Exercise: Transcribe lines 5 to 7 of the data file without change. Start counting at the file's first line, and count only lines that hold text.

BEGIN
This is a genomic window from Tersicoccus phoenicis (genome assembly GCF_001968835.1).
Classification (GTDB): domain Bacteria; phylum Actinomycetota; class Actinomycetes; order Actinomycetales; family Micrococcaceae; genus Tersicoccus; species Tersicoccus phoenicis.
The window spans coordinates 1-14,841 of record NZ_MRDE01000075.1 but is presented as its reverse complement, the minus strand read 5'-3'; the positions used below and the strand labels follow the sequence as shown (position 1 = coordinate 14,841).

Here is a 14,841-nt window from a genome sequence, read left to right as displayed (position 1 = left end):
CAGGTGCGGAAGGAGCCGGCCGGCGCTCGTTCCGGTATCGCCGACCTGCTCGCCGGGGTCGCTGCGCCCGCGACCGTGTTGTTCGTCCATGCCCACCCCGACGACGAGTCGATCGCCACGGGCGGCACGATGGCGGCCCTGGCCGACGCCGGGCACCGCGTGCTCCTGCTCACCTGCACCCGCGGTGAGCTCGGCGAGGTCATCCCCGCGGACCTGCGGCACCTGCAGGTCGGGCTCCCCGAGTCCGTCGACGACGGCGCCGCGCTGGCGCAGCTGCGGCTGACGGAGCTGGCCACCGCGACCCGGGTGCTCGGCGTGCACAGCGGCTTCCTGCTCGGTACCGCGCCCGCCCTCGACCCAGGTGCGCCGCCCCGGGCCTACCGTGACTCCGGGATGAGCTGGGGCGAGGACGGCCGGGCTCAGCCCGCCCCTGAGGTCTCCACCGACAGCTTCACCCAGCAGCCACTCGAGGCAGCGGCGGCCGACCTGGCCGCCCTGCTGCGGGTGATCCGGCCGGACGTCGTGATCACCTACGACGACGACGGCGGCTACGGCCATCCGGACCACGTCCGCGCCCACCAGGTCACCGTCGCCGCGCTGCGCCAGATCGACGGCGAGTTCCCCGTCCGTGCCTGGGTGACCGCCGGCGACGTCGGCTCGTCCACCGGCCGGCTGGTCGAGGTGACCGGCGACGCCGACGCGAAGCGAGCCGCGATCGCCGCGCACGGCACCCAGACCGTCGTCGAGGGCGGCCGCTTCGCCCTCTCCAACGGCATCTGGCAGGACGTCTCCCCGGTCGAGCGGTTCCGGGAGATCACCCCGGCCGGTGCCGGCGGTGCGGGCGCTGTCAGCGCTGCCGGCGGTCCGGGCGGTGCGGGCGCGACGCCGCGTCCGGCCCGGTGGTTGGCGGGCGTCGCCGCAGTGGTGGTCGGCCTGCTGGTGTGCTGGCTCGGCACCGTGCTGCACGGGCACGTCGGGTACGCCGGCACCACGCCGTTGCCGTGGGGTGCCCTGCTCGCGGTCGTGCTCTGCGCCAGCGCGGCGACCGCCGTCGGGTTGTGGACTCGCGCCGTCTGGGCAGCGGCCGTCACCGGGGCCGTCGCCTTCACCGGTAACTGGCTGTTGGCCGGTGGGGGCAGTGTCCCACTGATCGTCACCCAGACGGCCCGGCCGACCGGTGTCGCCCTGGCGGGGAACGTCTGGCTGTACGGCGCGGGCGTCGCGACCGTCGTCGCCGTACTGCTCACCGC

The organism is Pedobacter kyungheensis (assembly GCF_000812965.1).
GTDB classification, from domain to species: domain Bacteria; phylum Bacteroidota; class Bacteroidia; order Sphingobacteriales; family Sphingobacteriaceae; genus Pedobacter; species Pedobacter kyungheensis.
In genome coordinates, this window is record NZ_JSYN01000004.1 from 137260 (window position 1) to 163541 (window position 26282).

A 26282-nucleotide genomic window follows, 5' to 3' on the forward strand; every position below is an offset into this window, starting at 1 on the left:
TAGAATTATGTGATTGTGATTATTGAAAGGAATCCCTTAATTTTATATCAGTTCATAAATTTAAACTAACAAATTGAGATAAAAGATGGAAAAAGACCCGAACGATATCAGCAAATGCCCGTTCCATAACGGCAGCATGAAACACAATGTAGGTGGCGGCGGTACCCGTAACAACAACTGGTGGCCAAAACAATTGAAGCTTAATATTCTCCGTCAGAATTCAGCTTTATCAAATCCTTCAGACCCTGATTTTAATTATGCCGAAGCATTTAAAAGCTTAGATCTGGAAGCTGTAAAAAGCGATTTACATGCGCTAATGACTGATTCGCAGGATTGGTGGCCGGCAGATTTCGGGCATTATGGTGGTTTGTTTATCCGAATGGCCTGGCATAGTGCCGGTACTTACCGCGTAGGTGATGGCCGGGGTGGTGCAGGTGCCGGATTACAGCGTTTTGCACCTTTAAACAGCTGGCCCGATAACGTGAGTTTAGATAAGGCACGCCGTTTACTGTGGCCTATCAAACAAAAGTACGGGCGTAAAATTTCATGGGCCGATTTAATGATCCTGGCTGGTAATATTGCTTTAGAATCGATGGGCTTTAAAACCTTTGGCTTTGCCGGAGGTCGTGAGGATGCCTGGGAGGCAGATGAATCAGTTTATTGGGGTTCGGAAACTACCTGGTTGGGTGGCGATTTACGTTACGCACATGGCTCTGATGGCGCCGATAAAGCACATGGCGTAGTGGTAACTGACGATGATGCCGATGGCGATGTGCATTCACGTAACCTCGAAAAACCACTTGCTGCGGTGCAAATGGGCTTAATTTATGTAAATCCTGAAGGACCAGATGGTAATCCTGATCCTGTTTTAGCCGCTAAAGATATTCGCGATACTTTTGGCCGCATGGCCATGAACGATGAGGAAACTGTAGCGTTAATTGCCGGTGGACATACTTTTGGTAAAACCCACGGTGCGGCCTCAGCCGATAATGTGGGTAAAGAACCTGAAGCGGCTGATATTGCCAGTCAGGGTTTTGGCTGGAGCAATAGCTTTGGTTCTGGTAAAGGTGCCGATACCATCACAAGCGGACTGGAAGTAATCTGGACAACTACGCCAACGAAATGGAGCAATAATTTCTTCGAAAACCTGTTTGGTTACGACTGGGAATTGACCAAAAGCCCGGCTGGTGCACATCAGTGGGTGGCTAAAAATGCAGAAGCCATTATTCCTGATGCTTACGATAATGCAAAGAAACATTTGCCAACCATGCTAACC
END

CAGGTGCGGAAGGAGCCGGCCGGCGCTCGTTCCGGTATCGCCGACCTGCTCGCCGGGGTCGCTGCGCCCGCGACCGTGTTGTTCGTCCATGCCCACCCCGACGACGAGTCGATCGCCACGGGCGGCACGATGGCGGCCCTGGCCGACGCCGGGCACCGCGTGCTCCTGCTCACCTGCACCCGCGGTGAGCTCGGCGAGGTCATCCCCGCGGACCTGCGGCACCTGCAGGTCGGGCTCCCCGAGTCCGTCGACGACGGCGCCGCGCTGGCGCAGCTGCGGCTGACGGAGCTGGCCACCGCGACCCGGGTGCTCGGCGTGCACAGCGGCTTCCTGCTCGGTACCGCGCCCGCCCTCGACCCAGGTGCGCCGCCCCGGGCCTACCGTGACTCCGGGATGAGCTGGGGCGAGGACGGCCGGGCTCAGCCCGCCCCTGAGGTCTCCACCGACAGCTTCACCCAGCAGCCACTCGAGGCAGCGGCGGCCGACCTGGCCGCCCTGCTGCGGGTGATCCGGCCGGACGTCGTGATCACCTACGACGACGACGGCGGCTACGGCCATCCGGACCACGTCCGCGCCCACCAGGTCACCGTCGCCGCGCTGCGCCAGATCGACGGCGAGTTCCCCGTCCGTGCCTGGGTGACCGCCGGCGACGTCGGCTCGTCCACCGGCCGGCTGGTCGAGGTGACCGGCGACGCCGACGCGAAGCGAGCCGCGATCGCCGCGCACGGCACCCAGACCGTCGTCGAGGGCGGCCGCTTCGCCCTCTCCAACGGCATCTGGCAGGACGTCTCCCCGGTCGAGCGGTTCCGGGAGATCACCCCGGCCGGTGCCGGCGGTGCGGGCGCTGTCAGCGCTGCCGGCGGTCCGGGCGGTGCGGGCGCGACGCCGCGTCCGGCCCGGTGGTTGGCGGGCGTCGCCGCAGTGGTGGTCGGCCTGCTGGTGTGCTGGCTCGGCACCGTGCTGCACGGGCACGTCGGGTACGCCGGCACCACGCCGTTGCCGTGGGGTGCCCTGCTCGCGGTCGTGCTCTGCGCCAGCGCGGCGACCGCCGTCGGGTTGTGGACTCGCGCCGTCTGGGCAGCGGCCGTCACCGGGGCCGTCGCCTTCACCGGTAACTGGCTGTTGGCCGGTGGGGGCAGTGTCCCACTGATCGTCACCCAGACGGCCCGGCCGACCGGTGTCGCCCTGGCGGGGAACGTCTGGCTGTACGGCGCGGGCGTCGCGACCGTCGTCGCCGTACTGCTCACCGC

The organism is Pedobacter kyungheensis (assembly GCF_000812965.1).
GTDB classification, from domain to species: domain Bacteria; phylum Bacteroidota; class Bacteroidia; order Sphingobacteriales; family Sphingobacteriaceae; genus Pedobacter; species Pedobacter kyungheensis.